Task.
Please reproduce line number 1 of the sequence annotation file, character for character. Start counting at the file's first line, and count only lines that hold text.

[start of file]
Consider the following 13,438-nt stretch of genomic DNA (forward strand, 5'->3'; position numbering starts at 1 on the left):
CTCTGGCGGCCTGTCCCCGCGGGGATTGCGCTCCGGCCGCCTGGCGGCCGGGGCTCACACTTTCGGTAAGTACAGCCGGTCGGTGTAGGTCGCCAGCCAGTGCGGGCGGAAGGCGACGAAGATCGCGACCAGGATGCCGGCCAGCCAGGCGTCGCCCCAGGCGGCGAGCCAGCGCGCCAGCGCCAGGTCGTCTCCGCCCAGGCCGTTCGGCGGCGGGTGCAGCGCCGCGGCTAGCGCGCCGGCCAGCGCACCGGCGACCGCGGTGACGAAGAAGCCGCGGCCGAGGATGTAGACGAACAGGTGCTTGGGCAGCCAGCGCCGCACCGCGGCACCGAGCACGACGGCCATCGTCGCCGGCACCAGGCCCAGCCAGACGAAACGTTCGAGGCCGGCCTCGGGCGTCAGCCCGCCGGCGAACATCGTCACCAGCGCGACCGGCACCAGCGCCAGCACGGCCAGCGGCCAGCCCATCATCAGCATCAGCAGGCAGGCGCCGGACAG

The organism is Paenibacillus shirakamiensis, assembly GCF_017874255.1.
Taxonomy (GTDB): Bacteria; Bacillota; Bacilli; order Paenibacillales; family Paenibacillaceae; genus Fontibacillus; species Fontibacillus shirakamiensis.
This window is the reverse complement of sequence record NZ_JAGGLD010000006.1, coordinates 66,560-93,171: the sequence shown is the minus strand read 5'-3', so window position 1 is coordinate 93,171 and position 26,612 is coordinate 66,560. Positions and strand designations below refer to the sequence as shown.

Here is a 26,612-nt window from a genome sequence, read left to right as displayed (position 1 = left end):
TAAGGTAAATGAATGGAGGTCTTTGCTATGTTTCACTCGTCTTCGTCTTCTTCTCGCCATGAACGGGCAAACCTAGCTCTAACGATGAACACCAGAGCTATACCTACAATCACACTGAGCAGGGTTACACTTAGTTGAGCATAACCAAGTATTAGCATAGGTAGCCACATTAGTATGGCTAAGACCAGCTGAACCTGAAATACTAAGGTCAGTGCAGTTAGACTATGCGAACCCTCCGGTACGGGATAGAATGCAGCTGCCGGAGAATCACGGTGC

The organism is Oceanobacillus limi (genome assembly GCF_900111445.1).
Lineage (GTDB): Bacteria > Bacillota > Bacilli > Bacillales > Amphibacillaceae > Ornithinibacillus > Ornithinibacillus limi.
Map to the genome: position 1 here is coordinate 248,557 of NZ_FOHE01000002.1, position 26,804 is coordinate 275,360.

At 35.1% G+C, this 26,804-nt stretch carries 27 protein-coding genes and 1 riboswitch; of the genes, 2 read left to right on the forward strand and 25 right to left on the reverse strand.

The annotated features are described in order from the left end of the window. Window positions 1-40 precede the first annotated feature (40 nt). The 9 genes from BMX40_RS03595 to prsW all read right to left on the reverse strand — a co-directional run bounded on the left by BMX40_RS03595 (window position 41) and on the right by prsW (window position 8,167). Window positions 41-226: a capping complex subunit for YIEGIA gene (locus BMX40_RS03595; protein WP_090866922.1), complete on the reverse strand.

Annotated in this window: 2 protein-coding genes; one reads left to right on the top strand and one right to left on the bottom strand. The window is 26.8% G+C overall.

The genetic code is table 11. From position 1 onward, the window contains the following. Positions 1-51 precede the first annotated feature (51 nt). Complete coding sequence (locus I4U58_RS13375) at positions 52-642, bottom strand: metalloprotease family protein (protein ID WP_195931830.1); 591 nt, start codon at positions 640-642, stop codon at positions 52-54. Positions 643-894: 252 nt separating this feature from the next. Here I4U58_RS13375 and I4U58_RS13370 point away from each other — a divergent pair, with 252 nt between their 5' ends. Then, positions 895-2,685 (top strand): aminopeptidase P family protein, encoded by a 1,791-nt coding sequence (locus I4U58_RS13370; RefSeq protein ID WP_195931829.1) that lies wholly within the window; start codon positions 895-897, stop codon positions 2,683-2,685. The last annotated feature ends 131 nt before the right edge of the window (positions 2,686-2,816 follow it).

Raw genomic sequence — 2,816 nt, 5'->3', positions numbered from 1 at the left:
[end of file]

Consider the following 13,438-nt stretch of genomic DNA (forward strand, 5'->3'; position numbering starts at 1 on the left):